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Making the World of Warcraft more trivial, one post at a time…

Posts from the Books Category

I've just finished reading the pre-Cataclysm novel, The Shattering. And, on the whole, I enjoyed it. In fact, I'll go into what I thought of it in depth in another post. But first, I want to take a little time to rant, because there's something in it that annoys me beyond all reason. It's not the fault of the book or Christine Golden, its author, in any way. In fact, its roots lie in the previous book, Stormrage.

250px-Stormrage_Cover I bought and read Stormrage. I didn't enjoy it a huge amount, as I'm one of those people who just can't warm to Richard Knaak's writing style. His prose is just too over-worked for my tastes, and his characters feel like plot ciphers rather than real people. YMM, of course, V. But I enjoyed seeing what's happening with the druids, and getting a feel for the druid-y world in Cataclysm. And that's all cool.

The thing that annoyed me, though, was a single event that dominates the last part of the book, and which is referred back to in The Shattering: The War Against The Nightmare. Now, I don't want to go all spoilertastic here, but suffice it to say that this is a major event, whose effects are felt throughout Azeroth during the days it happens. The denizens of the world cannot miss its occurrence: everyone is affected.

Unless, of course, they're a World of Warcraft player character.

For, as far as I can tell, this major lore event, which tidies up many dangling plotlines we've been exploring since vanilla, is not going to be reflected at all in-game. The War Against The Nightmare will only happen in the book. Here's the thing: I don't mind them doing some elements of plot "off-screen". Personal events, like the return of Varian Wyrnn and the handing over of power from Thrall to Garrosh make more sense in books or comics. As long as you can get the basic story somewhere within the game, all is good. The spin-off media became an enhancement to your game experience. But to have an entire event, an invasion of sorts, happen to everyone but the players? That just sucks, in my humble opinion. That's shifting the balance far too far away from the primary medium – the game – to the spin-offs. If the events had been small and personal – Tyrande and others rescuing Malfurion and defeating the Nightmare, fine. I can deal with such events happening where Leafshine is not. But this is explicitly set up as a major world event. Which doesn't happen in the World of Warcraft. Madness.

Now, I could be ranting prematurely. These events may crop up in the weeks prior to The Cataclysm. But it doesn't feel like that's the case, from the hints from the beta of 4.0x. And that's a shoddy way to treat your players.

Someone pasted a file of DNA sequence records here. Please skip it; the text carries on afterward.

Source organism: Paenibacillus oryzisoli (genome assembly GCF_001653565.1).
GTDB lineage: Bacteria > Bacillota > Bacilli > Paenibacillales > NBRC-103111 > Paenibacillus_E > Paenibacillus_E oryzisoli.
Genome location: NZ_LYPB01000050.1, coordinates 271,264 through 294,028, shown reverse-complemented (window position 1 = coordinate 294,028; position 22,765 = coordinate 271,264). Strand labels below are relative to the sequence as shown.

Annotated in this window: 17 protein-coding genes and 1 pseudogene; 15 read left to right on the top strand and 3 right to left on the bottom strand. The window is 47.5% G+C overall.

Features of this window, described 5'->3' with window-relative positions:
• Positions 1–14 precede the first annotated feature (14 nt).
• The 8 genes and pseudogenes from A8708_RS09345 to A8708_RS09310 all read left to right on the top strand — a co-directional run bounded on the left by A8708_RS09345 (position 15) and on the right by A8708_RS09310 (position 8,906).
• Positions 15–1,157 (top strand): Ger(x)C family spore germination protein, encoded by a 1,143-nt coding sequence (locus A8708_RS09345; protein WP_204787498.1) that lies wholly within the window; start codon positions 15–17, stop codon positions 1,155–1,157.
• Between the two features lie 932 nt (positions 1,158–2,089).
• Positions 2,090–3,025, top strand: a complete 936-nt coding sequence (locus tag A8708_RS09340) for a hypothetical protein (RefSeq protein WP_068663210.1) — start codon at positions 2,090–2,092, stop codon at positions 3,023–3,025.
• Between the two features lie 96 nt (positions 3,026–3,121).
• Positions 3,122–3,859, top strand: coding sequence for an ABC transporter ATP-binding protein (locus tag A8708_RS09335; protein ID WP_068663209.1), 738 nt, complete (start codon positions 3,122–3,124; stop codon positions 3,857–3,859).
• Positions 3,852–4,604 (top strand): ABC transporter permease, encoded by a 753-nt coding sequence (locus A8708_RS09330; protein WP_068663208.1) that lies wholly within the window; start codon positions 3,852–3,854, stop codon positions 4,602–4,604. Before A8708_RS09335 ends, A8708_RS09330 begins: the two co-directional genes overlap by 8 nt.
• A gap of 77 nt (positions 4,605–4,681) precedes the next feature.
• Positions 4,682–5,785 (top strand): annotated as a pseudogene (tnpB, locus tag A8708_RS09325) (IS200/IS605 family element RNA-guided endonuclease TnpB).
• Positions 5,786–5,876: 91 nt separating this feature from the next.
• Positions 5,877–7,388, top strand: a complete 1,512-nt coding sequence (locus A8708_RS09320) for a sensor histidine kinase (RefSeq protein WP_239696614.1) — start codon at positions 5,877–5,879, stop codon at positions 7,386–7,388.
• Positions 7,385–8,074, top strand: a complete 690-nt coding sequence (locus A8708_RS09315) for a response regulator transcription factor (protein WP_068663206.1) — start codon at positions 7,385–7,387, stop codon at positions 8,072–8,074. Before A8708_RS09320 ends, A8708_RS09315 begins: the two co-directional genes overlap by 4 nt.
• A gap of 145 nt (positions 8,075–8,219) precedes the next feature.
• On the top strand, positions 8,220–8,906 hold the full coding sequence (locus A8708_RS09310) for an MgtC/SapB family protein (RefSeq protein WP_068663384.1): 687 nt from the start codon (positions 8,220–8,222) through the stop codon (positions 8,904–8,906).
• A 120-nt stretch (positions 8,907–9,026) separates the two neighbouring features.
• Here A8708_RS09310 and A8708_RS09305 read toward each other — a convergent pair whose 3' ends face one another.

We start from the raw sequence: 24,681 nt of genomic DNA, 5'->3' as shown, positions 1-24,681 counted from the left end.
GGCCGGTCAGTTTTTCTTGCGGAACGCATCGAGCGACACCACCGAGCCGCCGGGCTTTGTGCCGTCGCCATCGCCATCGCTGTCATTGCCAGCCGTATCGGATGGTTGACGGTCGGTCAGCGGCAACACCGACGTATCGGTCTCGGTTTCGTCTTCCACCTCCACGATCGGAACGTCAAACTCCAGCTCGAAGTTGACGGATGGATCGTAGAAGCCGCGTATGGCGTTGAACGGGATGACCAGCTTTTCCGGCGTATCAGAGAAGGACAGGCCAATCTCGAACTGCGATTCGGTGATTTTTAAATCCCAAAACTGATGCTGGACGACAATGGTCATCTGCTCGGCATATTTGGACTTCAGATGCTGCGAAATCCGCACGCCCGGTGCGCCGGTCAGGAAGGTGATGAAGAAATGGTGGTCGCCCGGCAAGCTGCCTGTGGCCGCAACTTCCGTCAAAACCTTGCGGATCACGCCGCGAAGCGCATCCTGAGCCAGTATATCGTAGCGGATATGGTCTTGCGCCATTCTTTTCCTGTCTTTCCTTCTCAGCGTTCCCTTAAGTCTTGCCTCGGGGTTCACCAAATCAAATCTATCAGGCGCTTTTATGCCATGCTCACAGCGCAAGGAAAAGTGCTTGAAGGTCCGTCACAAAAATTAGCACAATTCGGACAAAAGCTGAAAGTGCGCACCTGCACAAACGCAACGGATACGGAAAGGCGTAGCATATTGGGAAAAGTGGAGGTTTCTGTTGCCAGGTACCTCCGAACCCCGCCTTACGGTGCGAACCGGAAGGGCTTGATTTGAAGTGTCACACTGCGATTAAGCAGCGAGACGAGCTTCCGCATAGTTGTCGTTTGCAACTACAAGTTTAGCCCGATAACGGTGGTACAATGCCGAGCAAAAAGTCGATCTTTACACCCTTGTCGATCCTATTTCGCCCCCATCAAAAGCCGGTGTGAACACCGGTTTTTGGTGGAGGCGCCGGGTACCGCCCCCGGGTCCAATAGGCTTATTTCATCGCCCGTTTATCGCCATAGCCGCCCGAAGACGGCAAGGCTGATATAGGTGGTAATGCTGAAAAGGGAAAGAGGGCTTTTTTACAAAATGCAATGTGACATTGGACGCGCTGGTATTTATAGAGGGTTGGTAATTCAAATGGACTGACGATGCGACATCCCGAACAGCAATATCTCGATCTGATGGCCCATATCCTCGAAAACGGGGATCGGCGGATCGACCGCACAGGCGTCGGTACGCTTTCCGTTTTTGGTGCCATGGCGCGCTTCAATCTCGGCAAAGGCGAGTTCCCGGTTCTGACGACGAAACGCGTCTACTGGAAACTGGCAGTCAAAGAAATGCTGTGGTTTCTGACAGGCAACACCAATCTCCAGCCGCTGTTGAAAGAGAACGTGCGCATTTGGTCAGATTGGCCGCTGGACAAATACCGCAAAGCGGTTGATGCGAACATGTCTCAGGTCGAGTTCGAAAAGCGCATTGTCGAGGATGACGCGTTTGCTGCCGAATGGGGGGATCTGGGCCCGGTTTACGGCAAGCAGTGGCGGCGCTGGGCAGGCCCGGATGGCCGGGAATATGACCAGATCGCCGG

Picture 17-pola

I got a notice this morning that my copy of Arthas: Rise of the Lich King
has shipped – which is unfortunate, given that I'm not going to be at the location it'll be delivered to until next week. But I am looking forward to reading it (you can catch a preview of it on the latest BlizzCast) – and I'm looking forward to other people reading it, too.

Why?

Well, it's the lore nerd in me. I get disproportionately annoyed by people who make comments like this:

he was a pally not a shaman


Because the Lich King may look like Arthas Menethil, fallen paladin, but he is actually a composite being, owing as much of its existence to the soul of Ner'zhul, the orc shaman who was contacted by the Burning Legion, and who unwittingly put them on the path to demonic taint and the Horde. Oh, and who blew up Dreanor so he could escape. Nice chappie. And yes, that does mean that the Lich King is a Paladin – Death Knight – Shaman – Warlock multiclasser.

Bit of a twink, if you ask me…

Still, I hope the book will remind more people of the dual nature of the Lich King, as I'm sure it'll be important as we approach the end of this expansion. It's not just the mind of a young paladin we face, but the devious mind of a fallen orc who sold out his people for power, brought down genocide on the Draenei and has been tortured for years by the Burning Legion. 

To be fair to the "he was a pally" chap above, most people in the setting have no way of knowing that the Lich King is more than Arthas. And I doubt very many, if anyone, know the identity of the spirit that was bound to that suit of armour. But I'm sure this fact will be important as the story of the Lich King plays out.